For First Time, U.S. Government Admits Some Wiretaps were Foiled by Encryption
In good news for citizen privacy and bad news for government snooping, a government report last week admitted for the first time that encryption is thwarting government surveillance efforts through court-approved wiretaps.
According to last week’s Wiretap Report from the U.S. Administrative Office of the Courts:
Encryption was reported for 15 wiretaps in 2012 and for 7 wiretaps conducted during previous years. In four of these wiretaps, officials were unable to decipher the plain text of the messages. This is the first time that jurisdictions have reported that encryption prevented officials from obtaining the plain text of the communications since the AO began collecting encryption data in 2001.
Although the rate of encryption encountered more than doubled from 2011 to 2012, 15 encryptions are just a drop in the bucket compared to the 3,395 wiretaps authorized last year by federal or state judges, itself a 24% increase over the 2,732 wiretaps permitted in 2011. The figures do not include wiretaps secretly authorized by the rubberstamp Foreign Intelligence Surveillance Court that are at the center of the PRISM scandal.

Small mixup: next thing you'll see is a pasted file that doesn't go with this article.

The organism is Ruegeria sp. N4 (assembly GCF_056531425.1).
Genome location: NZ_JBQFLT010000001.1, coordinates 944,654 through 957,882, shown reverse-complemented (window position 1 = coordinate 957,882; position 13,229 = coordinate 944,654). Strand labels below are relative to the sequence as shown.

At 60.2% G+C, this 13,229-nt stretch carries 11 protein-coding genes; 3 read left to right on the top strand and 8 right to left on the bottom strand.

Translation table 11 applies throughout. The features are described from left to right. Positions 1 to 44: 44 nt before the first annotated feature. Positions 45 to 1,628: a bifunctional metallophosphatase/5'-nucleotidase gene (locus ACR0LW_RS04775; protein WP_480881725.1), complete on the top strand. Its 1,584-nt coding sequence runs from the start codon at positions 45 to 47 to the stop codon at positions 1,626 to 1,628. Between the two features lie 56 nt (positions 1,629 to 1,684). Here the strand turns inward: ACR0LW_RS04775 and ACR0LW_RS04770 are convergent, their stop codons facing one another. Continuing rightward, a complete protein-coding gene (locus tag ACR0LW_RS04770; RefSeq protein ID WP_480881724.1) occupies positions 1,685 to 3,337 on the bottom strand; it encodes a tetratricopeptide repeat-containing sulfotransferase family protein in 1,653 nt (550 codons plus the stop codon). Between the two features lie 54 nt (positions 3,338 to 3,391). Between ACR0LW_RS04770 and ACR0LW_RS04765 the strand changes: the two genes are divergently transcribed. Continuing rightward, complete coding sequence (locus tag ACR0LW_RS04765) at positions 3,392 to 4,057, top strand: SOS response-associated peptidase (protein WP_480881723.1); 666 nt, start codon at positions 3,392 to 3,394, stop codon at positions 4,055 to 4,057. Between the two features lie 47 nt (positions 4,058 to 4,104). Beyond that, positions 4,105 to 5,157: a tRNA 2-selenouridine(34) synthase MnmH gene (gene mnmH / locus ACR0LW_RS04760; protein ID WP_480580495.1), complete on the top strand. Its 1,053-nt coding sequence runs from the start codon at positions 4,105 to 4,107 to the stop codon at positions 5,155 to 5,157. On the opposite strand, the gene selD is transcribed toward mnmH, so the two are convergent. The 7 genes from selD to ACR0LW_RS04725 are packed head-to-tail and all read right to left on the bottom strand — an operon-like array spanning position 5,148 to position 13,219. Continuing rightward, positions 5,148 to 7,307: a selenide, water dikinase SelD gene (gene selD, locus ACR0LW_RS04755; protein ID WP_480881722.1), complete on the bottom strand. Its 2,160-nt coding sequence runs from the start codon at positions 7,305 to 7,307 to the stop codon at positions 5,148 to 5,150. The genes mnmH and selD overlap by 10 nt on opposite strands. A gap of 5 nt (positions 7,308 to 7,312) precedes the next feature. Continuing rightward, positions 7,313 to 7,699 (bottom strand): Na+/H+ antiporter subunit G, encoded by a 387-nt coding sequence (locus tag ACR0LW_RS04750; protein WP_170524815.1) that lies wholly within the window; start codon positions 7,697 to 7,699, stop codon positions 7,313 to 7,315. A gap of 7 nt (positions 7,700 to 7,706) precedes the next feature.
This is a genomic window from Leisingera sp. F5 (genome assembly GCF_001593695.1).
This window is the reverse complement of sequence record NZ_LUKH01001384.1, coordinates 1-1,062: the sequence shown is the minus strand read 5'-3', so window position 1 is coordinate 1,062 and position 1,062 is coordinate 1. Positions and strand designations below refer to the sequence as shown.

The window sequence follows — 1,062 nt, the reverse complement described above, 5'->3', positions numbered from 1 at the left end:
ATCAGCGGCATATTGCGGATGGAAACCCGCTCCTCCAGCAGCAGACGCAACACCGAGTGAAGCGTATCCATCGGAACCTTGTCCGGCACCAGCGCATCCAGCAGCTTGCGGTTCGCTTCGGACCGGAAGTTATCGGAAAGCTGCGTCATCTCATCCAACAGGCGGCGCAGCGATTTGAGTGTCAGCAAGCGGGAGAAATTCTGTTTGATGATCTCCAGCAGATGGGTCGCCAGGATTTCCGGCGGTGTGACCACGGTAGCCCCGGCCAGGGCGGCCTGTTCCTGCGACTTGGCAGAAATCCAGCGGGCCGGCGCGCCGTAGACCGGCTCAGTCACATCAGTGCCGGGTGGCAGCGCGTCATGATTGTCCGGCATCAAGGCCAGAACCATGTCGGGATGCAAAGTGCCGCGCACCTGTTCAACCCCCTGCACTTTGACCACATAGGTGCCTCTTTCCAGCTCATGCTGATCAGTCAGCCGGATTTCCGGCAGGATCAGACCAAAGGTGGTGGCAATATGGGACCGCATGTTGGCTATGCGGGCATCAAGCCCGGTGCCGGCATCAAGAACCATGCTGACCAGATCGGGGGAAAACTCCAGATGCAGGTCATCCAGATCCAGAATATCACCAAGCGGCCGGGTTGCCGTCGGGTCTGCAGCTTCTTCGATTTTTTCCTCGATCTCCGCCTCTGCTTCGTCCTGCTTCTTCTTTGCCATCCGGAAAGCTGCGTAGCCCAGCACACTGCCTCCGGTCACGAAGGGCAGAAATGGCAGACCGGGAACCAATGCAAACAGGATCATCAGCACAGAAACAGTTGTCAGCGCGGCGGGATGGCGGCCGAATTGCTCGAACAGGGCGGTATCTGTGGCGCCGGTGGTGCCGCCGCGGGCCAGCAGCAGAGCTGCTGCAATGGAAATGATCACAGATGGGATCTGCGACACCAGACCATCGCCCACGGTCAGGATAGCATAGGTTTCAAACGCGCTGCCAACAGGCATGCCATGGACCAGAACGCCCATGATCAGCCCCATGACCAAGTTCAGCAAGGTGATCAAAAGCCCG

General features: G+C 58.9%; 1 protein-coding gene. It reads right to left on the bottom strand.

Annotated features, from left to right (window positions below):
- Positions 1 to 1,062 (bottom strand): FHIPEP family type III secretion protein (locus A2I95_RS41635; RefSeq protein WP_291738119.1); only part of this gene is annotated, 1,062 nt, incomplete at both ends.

Despite law enforcement claims that, as FBI Director Louis Freeh told Congress in 1997, “the widespread use of uncrackable encryption will devastate our ability to fight crime and prevent terrorism,” in fact the Report admits that about 87% of the wiretaps were issued in drug-related cases, 3.4% in homicide and assault cases, 2.6% in racketeering cases, 2% in gambling cases. None were for cases investigating terrorism.
To Learn More:
Wiretap Report 2012 (U.S. Administrative Office of the Courts)
Encryption Has Foiled Wiretaps for First Time Ever, Feds Say (by David Kravets, Wired)
- Top Stories
- Unusual News
- Where is the Money Going?
- U.S. and the World
- Appointments and Resignations
- Latest News
- Co-Chair of the President's Intelligence Advisory Board: Who is Shirley Ann Jackson?
- Managing Director of the Council on Environmental Quality: Who Is Christy Goldfuss?
- Executive Director of the Office of Faith-Based and Neighborhood Partnerships: Who Is Melissa Rogers?
- Principal Deputy Director of the United States Mint: Who Is Rhett Jeppson?
- Coordinator of the Bureau of International Information Programs: Who is Macon Phillips?